The search for heavy particles beyond the direct reach of the LHC.
The recent identification of the new particle discovered at the LHC as a Higgs boson with a mass of 125 GeV/c2 completes the picture of particles and forces described by the Standard Model. However, it does not mark the end of the story as, unfortunately, the Standard Model is an incomplete description of nature. Puzzles still remain, for example, in explaining the existence of dark matter and the matter–antimatter asymmetry. The answers to these puzzles may lie in the existence of as yet undiscovered particles that would have played a key role in the early, high-energy, phase of the universe and whose existence would help to complete the description of nature in particle physics. The question then is: at what energy scale would these new particles appear?
Particle physics provides no certain knowledge about this scale but the hope is that the new particles might be produced directly in the high-energy proton–proton collisions of the LHC. However, new particles could also be observed indirectly through the effects of their participation as virtual particles in rare decay processes. By studying such processes, experiments can probe mass scales that are much higher than those accessible directly through the energy available at the LHC. This is because quantum mechanics and Heisenberg’s uncertainty principle allow virtual particles to have masses that are not constrained by the energy of the system. Searches based on virtual particles are limited by the precision of the measurements, rather than the energy of the collider.
One promising place to look for contributions from new virtual particles is in the rare transitions of b quarks to s quarks in which a muon pair (dimuon) is produced: b → sμ+μ–. Described by the Feynman diagrams shown in figure 1 (overleaf), these involve what are known as “flavour-changing neutral currents” because the initial quark changes flavour without changing charge. In the Standard Model, transitions of this type are forbidden at the lowest perturbative order – that is, at “tree-level”, where the diagrams have only two vertices. Instead, they are mediated as shown in figure 1 by higher-order diagrams known as “electroweak penguin” and “box” diagrams. For this reason the Standard Model process is rare, which enhances the potential to discover new high-mass particles.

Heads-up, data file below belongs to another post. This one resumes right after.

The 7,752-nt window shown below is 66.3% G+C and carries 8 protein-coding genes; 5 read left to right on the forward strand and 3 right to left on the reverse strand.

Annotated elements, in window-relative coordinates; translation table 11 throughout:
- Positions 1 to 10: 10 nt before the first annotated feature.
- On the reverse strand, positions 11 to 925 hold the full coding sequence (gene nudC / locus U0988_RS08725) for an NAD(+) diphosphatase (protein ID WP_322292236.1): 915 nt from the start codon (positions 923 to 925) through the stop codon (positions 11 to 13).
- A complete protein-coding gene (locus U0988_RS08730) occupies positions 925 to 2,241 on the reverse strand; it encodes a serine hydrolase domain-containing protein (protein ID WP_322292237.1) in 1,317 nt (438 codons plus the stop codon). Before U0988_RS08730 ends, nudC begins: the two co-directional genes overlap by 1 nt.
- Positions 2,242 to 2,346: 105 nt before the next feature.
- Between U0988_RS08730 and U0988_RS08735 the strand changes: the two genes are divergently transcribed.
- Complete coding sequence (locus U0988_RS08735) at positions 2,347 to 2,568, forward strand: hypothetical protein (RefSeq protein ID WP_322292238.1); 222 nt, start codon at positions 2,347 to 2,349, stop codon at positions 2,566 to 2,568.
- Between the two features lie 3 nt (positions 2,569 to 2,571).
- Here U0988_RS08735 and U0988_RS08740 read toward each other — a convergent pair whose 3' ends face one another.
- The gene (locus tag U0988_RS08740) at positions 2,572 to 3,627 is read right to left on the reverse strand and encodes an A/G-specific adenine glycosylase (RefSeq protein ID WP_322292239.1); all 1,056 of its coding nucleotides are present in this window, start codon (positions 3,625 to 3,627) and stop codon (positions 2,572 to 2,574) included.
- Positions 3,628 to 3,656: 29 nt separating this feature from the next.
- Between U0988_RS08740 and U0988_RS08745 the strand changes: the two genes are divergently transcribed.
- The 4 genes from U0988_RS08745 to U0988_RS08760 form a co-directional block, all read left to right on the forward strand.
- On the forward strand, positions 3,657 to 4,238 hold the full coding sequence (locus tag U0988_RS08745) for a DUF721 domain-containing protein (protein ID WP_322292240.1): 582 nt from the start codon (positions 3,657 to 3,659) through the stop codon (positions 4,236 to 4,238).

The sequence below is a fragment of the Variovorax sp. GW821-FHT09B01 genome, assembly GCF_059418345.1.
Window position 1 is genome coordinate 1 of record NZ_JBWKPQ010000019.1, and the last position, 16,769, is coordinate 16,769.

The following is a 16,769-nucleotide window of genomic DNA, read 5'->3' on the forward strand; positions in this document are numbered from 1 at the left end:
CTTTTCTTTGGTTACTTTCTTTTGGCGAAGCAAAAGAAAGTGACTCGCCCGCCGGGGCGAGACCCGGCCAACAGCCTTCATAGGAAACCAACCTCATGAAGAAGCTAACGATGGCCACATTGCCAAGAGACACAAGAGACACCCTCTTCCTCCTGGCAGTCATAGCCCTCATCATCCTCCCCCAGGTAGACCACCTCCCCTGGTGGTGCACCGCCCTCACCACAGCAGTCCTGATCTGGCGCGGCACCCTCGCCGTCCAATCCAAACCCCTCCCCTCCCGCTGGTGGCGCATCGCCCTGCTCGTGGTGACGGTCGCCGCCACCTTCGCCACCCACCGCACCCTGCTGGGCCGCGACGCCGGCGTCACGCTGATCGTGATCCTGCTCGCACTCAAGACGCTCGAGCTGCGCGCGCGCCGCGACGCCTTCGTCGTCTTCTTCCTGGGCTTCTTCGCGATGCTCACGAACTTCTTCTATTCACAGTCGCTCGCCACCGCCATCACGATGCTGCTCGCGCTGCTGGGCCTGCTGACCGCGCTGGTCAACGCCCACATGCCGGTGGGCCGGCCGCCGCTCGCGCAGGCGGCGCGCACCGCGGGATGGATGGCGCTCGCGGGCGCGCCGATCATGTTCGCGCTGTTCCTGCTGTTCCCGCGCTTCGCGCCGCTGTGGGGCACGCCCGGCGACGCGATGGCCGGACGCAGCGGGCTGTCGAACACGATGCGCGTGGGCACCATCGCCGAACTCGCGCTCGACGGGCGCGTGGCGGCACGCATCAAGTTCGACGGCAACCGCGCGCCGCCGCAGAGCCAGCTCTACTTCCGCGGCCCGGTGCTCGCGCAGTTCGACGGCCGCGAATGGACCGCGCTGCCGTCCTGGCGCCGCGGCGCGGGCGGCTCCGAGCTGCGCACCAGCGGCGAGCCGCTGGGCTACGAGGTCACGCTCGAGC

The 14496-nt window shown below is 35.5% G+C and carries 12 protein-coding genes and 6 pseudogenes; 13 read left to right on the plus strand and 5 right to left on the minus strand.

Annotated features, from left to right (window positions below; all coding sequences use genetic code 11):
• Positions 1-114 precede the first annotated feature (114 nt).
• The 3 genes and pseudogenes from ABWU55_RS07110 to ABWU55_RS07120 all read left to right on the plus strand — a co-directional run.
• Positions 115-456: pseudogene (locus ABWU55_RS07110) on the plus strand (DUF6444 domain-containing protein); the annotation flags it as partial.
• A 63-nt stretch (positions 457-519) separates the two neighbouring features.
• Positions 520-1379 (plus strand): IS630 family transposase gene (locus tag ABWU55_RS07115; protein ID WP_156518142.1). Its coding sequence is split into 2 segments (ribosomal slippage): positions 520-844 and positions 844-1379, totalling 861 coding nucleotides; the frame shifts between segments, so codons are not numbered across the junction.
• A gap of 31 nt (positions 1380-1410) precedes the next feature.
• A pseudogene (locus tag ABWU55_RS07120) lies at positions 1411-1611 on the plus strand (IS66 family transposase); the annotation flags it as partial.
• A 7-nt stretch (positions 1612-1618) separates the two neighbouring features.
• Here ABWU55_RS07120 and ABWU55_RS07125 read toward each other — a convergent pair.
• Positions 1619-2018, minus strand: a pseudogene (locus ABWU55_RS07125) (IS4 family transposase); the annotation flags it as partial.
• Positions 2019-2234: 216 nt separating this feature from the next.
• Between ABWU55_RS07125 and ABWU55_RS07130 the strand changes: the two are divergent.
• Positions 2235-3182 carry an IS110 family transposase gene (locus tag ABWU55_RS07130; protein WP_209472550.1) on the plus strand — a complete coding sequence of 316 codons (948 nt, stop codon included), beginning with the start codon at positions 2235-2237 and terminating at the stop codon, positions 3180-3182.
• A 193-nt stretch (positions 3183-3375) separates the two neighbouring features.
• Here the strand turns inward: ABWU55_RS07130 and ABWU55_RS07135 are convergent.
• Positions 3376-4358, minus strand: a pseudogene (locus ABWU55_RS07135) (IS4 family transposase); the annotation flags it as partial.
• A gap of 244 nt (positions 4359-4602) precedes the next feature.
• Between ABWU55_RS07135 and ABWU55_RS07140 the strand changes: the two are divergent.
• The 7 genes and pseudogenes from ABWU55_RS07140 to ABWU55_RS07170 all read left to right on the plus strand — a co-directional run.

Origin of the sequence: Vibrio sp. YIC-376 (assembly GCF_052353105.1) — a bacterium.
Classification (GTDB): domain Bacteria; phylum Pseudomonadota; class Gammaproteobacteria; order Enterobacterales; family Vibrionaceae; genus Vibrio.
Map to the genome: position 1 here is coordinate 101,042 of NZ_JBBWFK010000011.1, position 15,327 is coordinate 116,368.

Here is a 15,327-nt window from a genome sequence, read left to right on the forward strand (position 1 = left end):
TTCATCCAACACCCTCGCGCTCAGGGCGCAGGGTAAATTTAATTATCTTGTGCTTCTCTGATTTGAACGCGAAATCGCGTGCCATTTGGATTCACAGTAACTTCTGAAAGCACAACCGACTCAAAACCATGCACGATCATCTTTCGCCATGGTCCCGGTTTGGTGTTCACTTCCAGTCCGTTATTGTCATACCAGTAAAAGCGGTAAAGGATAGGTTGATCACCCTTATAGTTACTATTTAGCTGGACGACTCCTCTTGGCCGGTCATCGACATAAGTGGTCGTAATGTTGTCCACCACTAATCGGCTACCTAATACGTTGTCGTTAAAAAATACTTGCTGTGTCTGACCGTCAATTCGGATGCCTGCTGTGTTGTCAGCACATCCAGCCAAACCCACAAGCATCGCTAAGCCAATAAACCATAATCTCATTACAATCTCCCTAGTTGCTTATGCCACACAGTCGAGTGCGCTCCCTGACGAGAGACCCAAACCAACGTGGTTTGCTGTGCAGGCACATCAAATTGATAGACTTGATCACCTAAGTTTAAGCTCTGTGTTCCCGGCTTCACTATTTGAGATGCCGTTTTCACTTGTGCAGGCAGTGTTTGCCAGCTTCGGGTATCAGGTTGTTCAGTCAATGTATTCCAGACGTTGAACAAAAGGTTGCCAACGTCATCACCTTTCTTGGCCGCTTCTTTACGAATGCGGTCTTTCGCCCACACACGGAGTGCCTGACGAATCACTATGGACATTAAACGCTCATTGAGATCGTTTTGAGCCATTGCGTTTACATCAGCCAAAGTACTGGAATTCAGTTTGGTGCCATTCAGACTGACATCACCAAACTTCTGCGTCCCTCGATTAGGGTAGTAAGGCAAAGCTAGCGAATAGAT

Studies of flavour-changing neutral currents have paved the way for discoveries in particle physics in the past, specifically in the decays of K mesons, where s quarks change to d quarks. Investigations of mixing between the mass eigenstates of the neutral kaon system and of rare K-meson decays led to the prediction of the existence of a second u-like quark (the charm quark, c), at a time when only three quarks were known (u, d and s). It was 10 years before the existence of the c quark was confirmed directly. Similarly, the observation of CP violation in neutral kaons led to the prediction of the third generation of quarks (b and t). Now, the study of flavour-changing neutral-current processes related to the third generation of quarks – in particular the rare b → sμ+μ– transitions – could soon provide similar evidence for the existence of new particles.
The LHCb detector is characterized by excellent vertex and momentum resolution.
Several b → sμ+μ– transitions have already been observed by the Belle, BaBar and CDF experiments at KEK, SLAC and Fermilab respectively. So far, the results have been limited by the small size of the data sets but with the LHC, a new era of precision has begun. The collider is the world’s largest “factory” for producing particles that contain b quarks: in one year, it produced about 1012 b hadrons in the LHCb experiment, while running at a centre-of-mass energy of 7 TeV with an instantaneous luminosity in the experiment of 4 × 1032 cm–2 s–1. ATLAS and CMS have also recently joined the game, showing their first results on the B0 → K*0 μ+μ– decay at the BEAUTY 2013 conference (ATLAS collaboration 2013 and CMS collaboration 2013).